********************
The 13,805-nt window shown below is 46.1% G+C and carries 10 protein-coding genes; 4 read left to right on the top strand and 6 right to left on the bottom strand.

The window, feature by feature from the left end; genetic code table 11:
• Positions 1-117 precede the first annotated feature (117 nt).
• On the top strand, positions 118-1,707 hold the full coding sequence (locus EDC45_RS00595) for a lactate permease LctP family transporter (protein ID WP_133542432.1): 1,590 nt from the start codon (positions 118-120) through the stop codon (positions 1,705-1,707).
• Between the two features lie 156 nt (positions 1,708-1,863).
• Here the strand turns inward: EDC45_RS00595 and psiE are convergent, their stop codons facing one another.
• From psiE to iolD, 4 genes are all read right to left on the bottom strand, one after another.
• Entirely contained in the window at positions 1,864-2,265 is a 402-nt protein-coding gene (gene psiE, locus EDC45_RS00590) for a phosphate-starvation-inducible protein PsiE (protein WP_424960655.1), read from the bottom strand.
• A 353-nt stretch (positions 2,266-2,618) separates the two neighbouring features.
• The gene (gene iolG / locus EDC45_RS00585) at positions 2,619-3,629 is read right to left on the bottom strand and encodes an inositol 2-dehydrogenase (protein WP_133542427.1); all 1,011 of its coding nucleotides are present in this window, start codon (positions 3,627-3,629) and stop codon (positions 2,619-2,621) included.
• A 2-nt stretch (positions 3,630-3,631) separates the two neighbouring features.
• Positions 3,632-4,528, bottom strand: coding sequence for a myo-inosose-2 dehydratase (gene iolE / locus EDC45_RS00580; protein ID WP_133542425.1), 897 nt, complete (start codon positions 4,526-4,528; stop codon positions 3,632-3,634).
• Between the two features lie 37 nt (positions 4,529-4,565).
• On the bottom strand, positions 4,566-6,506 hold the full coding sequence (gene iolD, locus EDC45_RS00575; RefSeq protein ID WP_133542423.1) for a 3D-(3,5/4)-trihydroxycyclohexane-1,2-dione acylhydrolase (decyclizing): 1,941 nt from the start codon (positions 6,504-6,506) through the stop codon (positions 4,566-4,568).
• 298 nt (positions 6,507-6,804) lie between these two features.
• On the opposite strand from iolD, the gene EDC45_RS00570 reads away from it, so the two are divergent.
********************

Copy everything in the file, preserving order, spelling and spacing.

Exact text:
The 13,805-nt window shown below is 46.1% G+C and carries 10 protein-coding genes; 4 read left to right on the top strand and 6 right to left on the bottom strand.

The window, feature by feature from the left end; genetic code table 11:
• Positions 1-117 precede the first annotated feature (117 nt).
• On the top strand, positions 118-1,707 hold the full coding sequence (locus EDC45_RS00595) for a lactate permease LctP family transporter (protein ID WP_133542432.1): 1,590 nt from the start codon (positions 118-120) through the stop codon (positions 1,705-1,707).
• Between the two features lie 156 nt (positions 1,708-1,863).
• Here the strand turns inward: EDC45_RS00595 and psiE are convergent, their stop codons facing one another.
• From psiE to iolD, 4 genes are all read right to left on the bottom strand, one after another.
• Entirely contained in the window at positions 1,864-2,265 is a 402-nt protein-coding gene (gene psiE, locus EDC45_RS00590) for a phosphate-starvation-inducible protein PsiE (protein WP_424960655.1), read from the bottom strand.
• A 353-nt stretch (positions 2,266-2,618) separates the two neighbouring features.
• The gene (gene iolG / locus EDC45_RS00585) at positions 2,619-3,629 is read right to left on the bottom strand and encodes an inositol 2-dehydrogenase (protein WP_133542427.1); all 1,011 of its coding nucleotides are present in this window, start codon (positions 3,627-3,629) and stop codon (positions 2,619-2,621) included.
• A 2-nt stretch (positions 3,630-3,631) separates the two neighbouring features.
• Positions 3,632-4,528, bottom strand: coding sequence for a myo-inosose-2 dehydratase (gene iolE / locus EDC45_RS00580; protein ID WP_133542425.1), 897 nt, complete (start codon positions 4,526-4,528; stop codon positions 3,632-3,634).
• Between the two features lie 37 nt (positions 4,529-4,565).
• On the bottom strand, positions 4,566-6,506 hold the full coding sequence (gene iolD, locus EDC45_RS00575; RefSeq protein ID WP_133542423.1) for a 3D-(3,5/4)-trihydroxycyclohexane-1,2-dione acylhydrolase (decyclizing): 1,941 nt from the start codon (positions 6,504-6,506) through the stop codon (positions 4,566-4,568).
• 298 nt (positions 6,507-6,804) lie between these two features.
• On the opposite strand from iolD, the gene EDC45_RS00570 reads away from it, so the two are divergent.